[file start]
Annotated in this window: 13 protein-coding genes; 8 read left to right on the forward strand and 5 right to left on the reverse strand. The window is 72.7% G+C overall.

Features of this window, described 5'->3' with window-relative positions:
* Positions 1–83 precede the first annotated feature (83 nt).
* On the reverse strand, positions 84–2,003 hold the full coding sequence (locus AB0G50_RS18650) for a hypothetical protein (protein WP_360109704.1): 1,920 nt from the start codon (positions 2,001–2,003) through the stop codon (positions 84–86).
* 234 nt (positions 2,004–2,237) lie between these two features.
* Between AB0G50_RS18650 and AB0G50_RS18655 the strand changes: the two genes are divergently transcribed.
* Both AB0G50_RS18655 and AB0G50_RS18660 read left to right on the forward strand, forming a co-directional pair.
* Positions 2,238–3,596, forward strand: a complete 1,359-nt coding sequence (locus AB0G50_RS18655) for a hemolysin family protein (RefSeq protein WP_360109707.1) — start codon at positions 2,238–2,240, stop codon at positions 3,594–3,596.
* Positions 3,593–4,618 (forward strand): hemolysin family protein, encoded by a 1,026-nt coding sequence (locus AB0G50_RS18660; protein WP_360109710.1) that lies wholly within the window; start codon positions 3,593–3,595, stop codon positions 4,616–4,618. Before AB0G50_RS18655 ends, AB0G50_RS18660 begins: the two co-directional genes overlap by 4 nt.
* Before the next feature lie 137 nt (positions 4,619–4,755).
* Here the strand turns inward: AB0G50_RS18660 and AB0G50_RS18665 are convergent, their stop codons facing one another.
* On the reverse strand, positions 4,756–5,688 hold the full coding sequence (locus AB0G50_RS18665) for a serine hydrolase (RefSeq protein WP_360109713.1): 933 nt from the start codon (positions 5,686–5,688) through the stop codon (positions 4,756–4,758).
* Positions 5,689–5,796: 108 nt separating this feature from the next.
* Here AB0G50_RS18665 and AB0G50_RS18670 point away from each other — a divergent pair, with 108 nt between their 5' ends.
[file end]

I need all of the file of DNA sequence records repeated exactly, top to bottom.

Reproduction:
Annotated in this window: 13 protein-coding genes; 8 read left to right on the forward strand and 5 right to left on the reverse strand. The window is 72.7% G+C overall.

Features of this window, described 5'->3' with window-relative positions:
* Positions 1–83 precede the first annotated feature (83 nt).
* On the reverse strand, positions 84–2,003 hold the full coding sequence (locus AB0G50_RS18650) for a hypothetical protein (protein WP_360109704.1): 1,920 nt from the start codon (positions 2,001–2,003) through the stop codon (positions 84–86).
* 234 nt (positions 2,004–2,237) lie between these two features.
* Between AB0G50_RS18650 and AB0G50_RS18655 the strand changes: the two genes are divergently transcribed.
* Both AB0G50_RS18655 and AB0G50_RS18660 read left to right on the forward strand, forming a co-directional pair.
* Positions 2,238–3,596, forward strand: a complete 1,359-nt coding sequence (locus AB0G50_RS18655) for a hemolysin family protein (RefSeq protein WP_360109707.1) — start codon at positions 2,238–2,240, stop codon at positions 3,594–3,596.
* Positions 3,593–4,618 (forward strand): hemolysin family protein, encoded by a 1,026-nt coding sequence (locus AB0G50_RS18660; protein WP_360109710.1) that lies wholly within the window; start codon positions 3,593–3,595, stop codon positions 4,616–4,618. Before AB0G50_RS18655 ends, AB0G50_RS18660 begins: the two co-directional genes overlap by 4 nt.
* Before the next feature lie 137 nt (positions 4,619–4,755).
* Here the strand turns inward: AB0G50_RS18660 and AB0G50_RS18665 are convergent, their stop codons facing one another.
* On the reverse strand, positions 4,756–5,688 hold the full coding sequence (locus AB0G50_RS18665) for a serine hydrolase (RefSeq protein WP_360109713.1): 933 nt from the start codon (positions 5,686–5,688) through the stop codon (positions 4,756–4,758).
* Positions 5,689–5,796: 108 nt separating this feature from the next.
* Here AB0G50_RS18665 and AB0G50_RS18670 point away from each other — a divergent pair, with 108 nt between their 5' ends.